Met Éireann warns of another ‘nasty’ storm
Heavy rainfall, gale force winds, snow and ice expected across country
Met Éireann in Glasnevin. It has urged people to monitor weather warnings today in case they change
Ireland is bracing for another “nasty” storm coming in from the Atlantic today, the ninth in just two months.
While hurricane-force winds are not predicted today, Met Éireann has issued weather alerts for heavy rainfall, gale force winds, snow and ice across the country.
Met Éireann’s Joan Blackburn said gusts of wind between 80km/h and 110km/h would be hitting today, strongest in exposed coastal areas.
“The wind strengths are not to be sneezed at,” she said. “It is nasty. The other depression we had this week didn’t have the cold this one will have.”
Ms Blackburn said the winds would reach their peak early afternoon and worst affected areas would be in the south.
“Given that structures are weakened, it would not take an awful lot more to cause problems,” she said.
Ms Blackburn said while the storm would not be as severe as that on Wednesday, people should be careful. “There is a danger of flooding anywhere,” she said.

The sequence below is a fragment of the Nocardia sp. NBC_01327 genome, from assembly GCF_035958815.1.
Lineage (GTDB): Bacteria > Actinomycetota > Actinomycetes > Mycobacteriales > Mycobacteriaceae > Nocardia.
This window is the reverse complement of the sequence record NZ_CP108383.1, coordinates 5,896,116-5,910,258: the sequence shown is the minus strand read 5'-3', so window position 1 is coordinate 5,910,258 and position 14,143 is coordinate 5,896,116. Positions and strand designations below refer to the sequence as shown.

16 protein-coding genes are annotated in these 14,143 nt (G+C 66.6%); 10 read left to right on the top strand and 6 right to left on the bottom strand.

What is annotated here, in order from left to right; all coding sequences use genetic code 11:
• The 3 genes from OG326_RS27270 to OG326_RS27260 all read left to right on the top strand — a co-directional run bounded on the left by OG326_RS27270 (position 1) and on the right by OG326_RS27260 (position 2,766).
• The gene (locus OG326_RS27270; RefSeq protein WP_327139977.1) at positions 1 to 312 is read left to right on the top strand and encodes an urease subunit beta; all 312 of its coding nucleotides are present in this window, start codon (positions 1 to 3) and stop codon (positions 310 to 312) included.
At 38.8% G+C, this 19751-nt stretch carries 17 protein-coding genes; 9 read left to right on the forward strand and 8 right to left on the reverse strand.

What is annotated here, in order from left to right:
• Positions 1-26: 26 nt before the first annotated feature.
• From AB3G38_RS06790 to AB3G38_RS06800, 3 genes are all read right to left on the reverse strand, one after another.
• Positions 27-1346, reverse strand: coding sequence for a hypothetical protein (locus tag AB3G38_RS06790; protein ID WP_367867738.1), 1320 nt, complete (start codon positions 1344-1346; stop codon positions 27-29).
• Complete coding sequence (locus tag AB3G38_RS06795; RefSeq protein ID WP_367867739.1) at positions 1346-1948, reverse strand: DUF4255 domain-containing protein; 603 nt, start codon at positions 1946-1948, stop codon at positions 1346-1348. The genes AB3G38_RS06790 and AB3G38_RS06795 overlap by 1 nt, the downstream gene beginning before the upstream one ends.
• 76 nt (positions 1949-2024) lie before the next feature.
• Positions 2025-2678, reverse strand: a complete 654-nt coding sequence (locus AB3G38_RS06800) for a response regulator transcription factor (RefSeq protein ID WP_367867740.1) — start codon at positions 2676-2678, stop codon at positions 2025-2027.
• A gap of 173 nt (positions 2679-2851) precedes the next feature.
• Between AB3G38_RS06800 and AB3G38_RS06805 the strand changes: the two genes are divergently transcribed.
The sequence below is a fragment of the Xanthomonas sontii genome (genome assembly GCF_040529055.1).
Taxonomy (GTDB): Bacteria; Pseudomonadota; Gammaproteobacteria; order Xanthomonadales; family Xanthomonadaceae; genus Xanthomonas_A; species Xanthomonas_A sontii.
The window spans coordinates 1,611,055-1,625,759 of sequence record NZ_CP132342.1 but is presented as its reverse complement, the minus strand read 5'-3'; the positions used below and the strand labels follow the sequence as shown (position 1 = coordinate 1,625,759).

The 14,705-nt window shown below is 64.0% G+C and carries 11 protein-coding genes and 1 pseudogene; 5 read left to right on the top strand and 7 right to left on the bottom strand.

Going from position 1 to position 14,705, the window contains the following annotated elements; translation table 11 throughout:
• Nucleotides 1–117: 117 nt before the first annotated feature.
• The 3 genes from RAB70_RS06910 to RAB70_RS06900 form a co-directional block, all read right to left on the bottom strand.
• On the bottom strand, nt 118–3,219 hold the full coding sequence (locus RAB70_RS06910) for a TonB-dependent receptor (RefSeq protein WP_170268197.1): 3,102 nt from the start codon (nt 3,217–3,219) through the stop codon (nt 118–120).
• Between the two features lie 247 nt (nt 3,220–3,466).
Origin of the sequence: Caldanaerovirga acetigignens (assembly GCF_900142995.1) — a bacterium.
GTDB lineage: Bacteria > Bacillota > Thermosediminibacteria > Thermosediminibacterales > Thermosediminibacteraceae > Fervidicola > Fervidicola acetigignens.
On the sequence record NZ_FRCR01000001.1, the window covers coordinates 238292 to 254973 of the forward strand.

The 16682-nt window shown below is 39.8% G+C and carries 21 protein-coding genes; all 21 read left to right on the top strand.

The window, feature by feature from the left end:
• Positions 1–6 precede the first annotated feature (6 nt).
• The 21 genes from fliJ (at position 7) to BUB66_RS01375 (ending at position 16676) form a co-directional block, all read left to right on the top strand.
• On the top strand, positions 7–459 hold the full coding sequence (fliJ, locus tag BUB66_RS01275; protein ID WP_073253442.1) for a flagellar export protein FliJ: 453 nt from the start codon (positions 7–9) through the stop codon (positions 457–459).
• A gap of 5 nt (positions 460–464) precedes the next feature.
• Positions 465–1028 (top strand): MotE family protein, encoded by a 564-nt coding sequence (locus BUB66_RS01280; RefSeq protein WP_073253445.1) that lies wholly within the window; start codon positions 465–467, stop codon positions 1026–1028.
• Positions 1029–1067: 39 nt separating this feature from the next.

Fears were rising that major rivers, including the Shannon, could burst their banks.
Ms Blackburn said another “complication” of this storm was that there was a risk of snow falling in the north midlands and Ulster in early afternoon. “It could cause disruption,” she said.
But she said the snow would turn to rain in the evening.
Ms Blackburn said the wet and windy weather would spread northward but would be heaviest in the east and south of the country.
She said this storm would move differently from Wednesday’s, as it was coming in from the south rather than the west.
Met Éireann has forecast temperatures would reach a high of 8 degrees today and urged people to monitor the weather warnings in case they should change.
Tomorrow is forecast to be windy, cold and showery with severe gusts of wind.
The winds will ease in the evening but there is a warning of widespread severe frost at night.
Ms Blackburn said while conditions looked better for Sunday, it would be wet in the west.
Forecasts predict between 30-45mm of rain will fall in the next day. The snow and ice warnings remain in place until 3pm today, with scattered snow showers throughout the day.
All alerts are yellow status for now, which is to notify people at risk to take preventative measures and is the least of the weather alerts issued, but Met Éireann urged the public to monitor any changes.
Ms Blackburn said the reason for the recent bout of severe weather was the jet stream above the country.
“Some winters we get severe weather conditions and some we don’t. It has been a particularly severe year this year,” she said. “Basically the jet stream is right over Ireland feeding into the depression and the storms. There are a very strong core of winds and control developing systems where they move,” Ms Blackburn said.